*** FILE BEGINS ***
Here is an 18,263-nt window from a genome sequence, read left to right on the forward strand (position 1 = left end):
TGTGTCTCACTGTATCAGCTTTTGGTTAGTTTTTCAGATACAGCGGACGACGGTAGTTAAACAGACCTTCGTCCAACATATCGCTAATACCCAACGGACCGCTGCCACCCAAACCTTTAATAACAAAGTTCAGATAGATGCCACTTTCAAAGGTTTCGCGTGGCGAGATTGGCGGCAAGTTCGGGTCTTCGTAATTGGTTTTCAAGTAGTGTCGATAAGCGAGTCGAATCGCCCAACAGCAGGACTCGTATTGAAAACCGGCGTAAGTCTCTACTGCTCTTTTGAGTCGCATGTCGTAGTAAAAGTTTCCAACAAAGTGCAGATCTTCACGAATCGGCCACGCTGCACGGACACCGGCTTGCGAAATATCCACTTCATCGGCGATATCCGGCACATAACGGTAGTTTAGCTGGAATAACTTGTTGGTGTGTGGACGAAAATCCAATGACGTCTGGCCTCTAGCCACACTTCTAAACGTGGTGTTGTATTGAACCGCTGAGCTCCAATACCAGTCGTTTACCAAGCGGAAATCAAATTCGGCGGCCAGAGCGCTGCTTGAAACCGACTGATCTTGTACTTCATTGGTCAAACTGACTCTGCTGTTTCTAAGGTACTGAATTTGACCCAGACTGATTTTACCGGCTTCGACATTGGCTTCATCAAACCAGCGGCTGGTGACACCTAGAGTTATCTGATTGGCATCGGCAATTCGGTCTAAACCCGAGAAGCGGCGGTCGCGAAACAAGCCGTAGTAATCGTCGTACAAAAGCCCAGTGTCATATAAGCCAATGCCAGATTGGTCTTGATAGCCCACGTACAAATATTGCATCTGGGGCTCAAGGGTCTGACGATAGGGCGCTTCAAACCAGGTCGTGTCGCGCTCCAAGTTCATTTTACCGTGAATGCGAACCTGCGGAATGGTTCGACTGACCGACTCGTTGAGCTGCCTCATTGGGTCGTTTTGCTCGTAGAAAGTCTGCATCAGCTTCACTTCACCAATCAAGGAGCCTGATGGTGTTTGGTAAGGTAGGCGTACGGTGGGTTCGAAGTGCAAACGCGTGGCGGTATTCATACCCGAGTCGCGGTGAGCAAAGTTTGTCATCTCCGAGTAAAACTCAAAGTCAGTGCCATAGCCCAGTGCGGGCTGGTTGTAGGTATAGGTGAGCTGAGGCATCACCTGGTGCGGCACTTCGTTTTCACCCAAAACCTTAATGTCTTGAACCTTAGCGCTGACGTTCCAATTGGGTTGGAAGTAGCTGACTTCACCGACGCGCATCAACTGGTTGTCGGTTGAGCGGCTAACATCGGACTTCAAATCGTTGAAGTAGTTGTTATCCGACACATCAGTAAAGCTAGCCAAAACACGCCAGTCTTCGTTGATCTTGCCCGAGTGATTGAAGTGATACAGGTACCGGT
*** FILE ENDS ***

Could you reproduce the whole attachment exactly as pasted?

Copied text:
Here is an 18,263-nt window from a genome sequence, read left to right on the forward strand (position 1 = left end):
TGTGTCTCACTGTATCAGCTTTTGGTTAGTTTTTCAGATACAGCGGACGACGGTAGTTAAACAGACCTTCGTCCAACATATCGCTAATACCCAACGGACCGCTGCCACCCAAACCTTTAATAACAAAGTTCAGATAGATGCCACTTTCAAAGGTTTCGCGTGGCGAGATTGGCGGCAAGTTCGGGTCTTCGTAATTGGTTTTCAAGTAGTGTCGATAAGCGAGTCGAATCGCCCAACAGCAGGACTCGTATTGAAAACCGGCGTAAGTCTCTACTGCTCTTTTGAGTCGCATGTCGTAGTAAAAGTTTCCAACAAAGTGCAGATCTTCACGAATCGGCCACGCTGCACGGACACCGGCTTGCGAAATATCCACTTCATCGGCGATATCCGGCACATAACGGTAGTTTAGCTGGAATAACTTGTTGGTGTGTGGACGAAAATCCAATGACGTCTGGCCTCTAGCCACACTTCTAAACGTGGTGTTGTATTGAACCGCTGAGCTCCAATACCAGTCGTTTACCAAGCGGAAATCAAATTCGGCGGCCAGAGCGCTGCTTGAAACCGACTGATCTTGTACTTCATTGGTCAAACTGACTCTGCTGTTTCTAAGGTACTGAATTTGACCCAGACTGATTTTACCGGCTTCGACATTGGCTTCATCAAACCAGCGGCTGGTGACACCTAGAGTTATCTGATTGGCATCGGCAATTCGGTCTAAACCCGAGAAGCGGCGGTCGCGAAACAAGCCGTAGTAATCGTCGTACAAAAGCCCAGTGTCATATAAGCCAATGCCAGATTGGTCTTGATAGCCCACGTACAAATATTGCATCTGGGGCTCAAGGGTCTGACGATAGGGCGCTTCAAACCAGGTCGTGTCGCGCTCCAAGTTCATTTTACCGTGAATGCGAACCTGCGGAATGGTTCGACTGACCGACTCGTTGAGCTGCCTCATTGGGTCGTTTTGCTCGTAGAAAGTCTGCATCAGCTTCACTTCACCAATCAAGGAGCCTGATGGTGTTTGGTAAGGTAGGCGTACGGTGGGTTCGAAGTGCAAACGCGTGGCGGTATTCATACCCGAGTCGCGGTGAGCAAAGTTTGTCATCTCCGAGTAAAACTCAAAGTCAGTGCCATAGCCCAGTGCGGGCTGGTTGTAGGTATAGGTGAGCTGAGGCATCACCTGGTGCGGCACTTCGTTTTCACCCAAAACCTTAATGTCTTGAACCTTAGCGCTGACGTTCCAATTGGGTTGGAAGTAGCTGACTTCACCGACGCGCATCAACTGGTTGTCGGTTGAGCGGCTAACATCGGACTTCAAATCGTTGAAGTAGTTGTTATCCGACACATCAGTAAAGCTAGCCAAAACACGCCAGTCTTCGTTGATCTTGCCCGAGTGATTGAAGTGATACAGGTACCGGT